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If the past year has taught us nothing else, it's that sending love out into the world through selfless acts of kindness can have a positive ripple effect on people and communities. People all over the United States seemed to have gotten the message — 71% of those surveyed by the World Giving Index helped a stranger in need in 2020. A nonprofit survey found 90% helped others by running errands, calling, texting and sending care packages. Many people needed a boost last year in one way or another and obliging good neighbors heeded the call over and over again — and continue to make a positive impact through their actions in this new year.

Upworthy and P&G Good Everyday wanted to help keep kindness going strong, so they partnered up to create the Lead with Love Fund. The fund awards do-gooders in communities around the country with grants to help them continue on with their unique missions. Hundreds of nominations came pouring in and five winners were selected based on three criteria: the impact of action, uniqueness, and "Upworthy-ness" of their story.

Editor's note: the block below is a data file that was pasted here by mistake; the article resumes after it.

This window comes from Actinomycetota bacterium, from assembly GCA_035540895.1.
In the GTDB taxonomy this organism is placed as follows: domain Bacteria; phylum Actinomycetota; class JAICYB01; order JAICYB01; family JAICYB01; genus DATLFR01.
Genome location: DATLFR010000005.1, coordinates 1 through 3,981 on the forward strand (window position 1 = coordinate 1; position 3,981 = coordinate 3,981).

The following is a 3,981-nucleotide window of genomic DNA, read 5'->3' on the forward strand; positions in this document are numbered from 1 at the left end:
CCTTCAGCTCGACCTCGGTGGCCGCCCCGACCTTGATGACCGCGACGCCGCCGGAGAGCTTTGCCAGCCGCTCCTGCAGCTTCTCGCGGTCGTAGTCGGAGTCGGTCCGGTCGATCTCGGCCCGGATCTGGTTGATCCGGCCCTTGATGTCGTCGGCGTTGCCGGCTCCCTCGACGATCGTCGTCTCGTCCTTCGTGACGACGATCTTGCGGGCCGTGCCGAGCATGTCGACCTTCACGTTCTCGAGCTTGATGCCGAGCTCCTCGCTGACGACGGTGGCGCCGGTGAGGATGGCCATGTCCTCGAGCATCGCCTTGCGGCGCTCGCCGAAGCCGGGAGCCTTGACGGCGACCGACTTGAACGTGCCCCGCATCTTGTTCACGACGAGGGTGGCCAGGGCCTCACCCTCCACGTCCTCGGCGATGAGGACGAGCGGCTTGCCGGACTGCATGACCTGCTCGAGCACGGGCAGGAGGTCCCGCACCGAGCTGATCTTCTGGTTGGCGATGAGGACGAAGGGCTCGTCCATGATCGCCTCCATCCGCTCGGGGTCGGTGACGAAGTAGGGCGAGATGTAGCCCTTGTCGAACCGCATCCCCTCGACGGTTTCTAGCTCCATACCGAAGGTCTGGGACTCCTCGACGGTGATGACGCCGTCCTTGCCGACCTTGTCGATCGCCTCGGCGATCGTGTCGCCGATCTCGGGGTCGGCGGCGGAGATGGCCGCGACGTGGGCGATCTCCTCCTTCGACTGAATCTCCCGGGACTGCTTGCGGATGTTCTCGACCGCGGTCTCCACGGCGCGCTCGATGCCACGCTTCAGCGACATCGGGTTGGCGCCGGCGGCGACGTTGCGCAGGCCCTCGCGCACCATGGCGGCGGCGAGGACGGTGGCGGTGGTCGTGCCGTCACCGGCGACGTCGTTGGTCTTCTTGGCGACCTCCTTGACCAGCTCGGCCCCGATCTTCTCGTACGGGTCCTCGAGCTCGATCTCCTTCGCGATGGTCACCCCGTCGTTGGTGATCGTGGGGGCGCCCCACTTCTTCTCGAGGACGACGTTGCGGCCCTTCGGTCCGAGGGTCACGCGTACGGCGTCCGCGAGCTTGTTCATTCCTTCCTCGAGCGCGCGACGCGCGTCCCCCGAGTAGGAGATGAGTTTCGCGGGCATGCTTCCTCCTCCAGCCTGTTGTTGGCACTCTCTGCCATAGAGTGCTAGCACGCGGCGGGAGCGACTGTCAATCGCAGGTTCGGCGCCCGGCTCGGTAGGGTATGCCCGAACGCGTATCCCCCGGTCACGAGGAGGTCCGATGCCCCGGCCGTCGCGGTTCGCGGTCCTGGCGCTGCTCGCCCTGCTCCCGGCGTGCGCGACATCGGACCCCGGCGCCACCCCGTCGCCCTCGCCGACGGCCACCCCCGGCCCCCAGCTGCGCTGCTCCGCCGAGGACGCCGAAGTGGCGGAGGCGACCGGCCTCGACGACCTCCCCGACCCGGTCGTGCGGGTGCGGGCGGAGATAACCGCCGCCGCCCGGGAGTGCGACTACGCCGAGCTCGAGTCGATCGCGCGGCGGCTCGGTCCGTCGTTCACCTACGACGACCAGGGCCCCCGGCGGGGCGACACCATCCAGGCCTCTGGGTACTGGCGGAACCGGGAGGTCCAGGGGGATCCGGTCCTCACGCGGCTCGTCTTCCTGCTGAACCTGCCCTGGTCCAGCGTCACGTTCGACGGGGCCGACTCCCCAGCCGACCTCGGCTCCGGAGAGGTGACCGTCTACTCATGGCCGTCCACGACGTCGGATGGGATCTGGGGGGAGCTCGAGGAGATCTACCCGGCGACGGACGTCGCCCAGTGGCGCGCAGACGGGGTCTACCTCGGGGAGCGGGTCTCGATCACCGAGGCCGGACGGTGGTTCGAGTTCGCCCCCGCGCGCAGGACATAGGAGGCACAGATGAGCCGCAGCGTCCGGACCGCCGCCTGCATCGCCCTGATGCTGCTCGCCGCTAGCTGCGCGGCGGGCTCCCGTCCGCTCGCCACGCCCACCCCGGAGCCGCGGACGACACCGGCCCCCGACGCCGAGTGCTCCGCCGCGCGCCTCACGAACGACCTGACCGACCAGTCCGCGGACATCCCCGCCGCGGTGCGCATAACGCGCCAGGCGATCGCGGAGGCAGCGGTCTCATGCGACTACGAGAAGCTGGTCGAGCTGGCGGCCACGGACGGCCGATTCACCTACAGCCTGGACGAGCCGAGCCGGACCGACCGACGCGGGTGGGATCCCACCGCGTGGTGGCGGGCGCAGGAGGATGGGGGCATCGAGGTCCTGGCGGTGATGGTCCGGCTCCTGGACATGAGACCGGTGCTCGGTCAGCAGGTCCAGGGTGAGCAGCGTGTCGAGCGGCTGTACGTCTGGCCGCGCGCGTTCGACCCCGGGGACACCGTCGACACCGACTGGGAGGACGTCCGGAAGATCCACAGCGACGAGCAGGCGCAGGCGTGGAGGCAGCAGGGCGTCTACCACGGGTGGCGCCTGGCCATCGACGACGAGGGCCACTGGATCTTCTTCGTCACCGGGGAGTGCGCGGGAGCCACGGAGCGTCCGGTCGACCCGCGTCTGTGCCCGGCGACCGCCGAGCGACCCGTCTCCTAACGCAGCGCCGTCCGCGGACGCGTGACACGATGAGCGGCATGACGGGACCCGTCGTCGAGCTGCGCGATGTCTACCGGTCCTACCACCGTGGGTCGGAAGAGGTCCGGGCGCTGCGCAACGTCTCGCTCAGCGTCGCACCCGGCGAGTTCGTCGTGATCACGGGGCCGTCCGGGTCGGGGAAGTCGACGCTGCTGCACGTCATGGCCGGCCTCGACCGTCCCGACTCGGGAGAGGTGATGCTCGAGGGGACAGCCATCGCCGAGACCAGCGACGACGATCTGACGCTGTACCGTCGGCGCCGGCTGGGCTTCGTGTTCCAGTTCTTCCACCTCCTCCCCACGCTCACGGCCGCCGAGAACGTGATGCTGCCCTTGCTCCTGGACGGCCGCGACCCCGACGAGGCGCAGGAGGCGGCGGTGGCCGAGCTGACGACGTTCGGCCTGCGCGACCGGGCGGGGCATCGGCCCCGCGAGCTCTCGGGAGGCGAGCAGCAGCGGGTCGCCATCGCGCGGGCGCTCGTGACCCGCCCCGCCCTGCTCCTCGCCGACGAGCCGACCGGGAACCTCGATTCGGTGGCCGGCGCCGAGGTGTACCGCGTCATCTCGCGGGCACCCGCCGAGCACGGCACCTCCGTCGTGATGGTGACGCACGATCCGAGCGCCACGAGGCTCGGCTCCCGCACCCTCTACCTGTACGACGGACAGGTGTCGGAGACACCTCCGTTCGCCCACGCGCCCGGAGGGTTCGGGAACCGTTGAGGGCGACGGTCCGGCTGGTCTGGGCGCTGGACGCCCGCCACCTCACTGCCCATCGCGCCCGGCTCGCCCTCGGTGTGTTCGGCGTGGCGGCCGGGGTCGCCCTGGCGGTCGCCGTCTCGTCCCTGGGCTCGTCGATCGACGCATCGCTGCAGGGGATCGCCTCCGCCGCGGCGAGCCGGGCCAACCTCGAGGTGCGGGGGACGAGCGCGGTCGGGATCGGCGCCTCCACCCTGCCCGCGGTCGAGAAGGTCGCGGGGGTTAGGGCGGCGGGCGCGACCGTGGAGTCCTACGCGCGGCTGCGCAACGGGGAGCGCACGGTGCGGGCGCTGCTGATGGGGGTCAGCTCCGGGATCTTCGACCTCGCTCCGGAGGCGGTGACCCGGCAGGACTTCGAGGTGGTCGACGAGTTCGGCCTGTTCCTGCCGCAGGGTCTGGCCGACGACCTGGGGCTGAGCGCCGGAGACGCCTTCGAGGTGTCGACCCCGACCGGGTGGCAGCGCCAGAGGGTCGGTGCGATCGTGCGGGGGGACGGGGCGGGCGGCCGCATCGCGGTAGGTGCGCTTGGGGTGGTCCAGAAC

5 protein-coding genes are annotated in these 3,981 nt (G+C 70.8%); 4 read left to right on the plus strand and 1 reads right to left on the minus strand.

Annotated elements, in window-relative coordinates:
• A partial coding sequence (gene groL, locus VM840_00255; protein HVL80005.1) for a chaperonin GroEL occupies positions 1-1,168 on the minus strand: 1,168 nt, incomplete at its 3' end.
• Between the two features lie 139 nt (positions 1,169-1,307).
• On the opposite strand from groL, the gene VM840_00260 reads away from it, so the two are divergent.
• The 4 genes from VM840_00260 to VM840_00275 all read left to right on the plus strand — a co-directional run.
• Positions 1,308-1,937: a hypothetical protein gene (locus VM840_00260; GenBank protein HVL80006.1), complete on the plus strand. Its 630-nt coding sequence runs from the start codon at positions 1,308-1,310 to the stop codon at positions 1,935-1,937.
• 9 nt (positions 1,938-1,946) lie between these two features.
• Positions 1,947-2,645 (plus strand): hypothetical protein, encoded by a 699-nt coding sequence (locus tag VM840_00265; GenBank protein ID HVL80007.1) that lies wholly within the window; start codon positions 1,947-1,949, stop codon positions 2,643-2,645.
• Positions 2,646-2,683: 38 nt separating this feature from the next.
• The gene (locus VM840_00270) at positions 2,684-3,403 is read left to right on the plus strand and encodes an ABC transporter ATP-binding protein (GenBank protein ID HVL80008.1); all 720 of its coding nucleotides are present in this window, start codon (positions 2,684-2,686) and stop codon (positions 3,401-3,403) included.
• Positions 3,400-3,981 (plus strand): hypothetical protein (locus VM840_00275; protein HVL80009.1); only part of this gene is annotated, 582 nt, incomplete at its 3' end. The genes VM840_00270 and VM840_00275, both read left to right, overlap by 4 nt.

Here's a look at the five winners:

Edith Ornelas, co-creator of Mariposas Collective in Memphis, Tenn.

Edith Ornelas has a deep-rooted connection to the asylum-seeking immigrant families she brings food and supplies to families in Memphis, Tenn. She was born in Jalisco, Mexico, and immigrated to the United States when she was 7 years old with her parents and sister. Edith grew up in Chicago, then moved to Memphis in 2016, where she quickly realized how few community programs existed for immigrants. Two years later, she helped create Mariposas Collective, which initially aimed to help families who had just been released from detention centers and were seeking asylum. The collective started out small but has since grown to approximately 400 volunteers.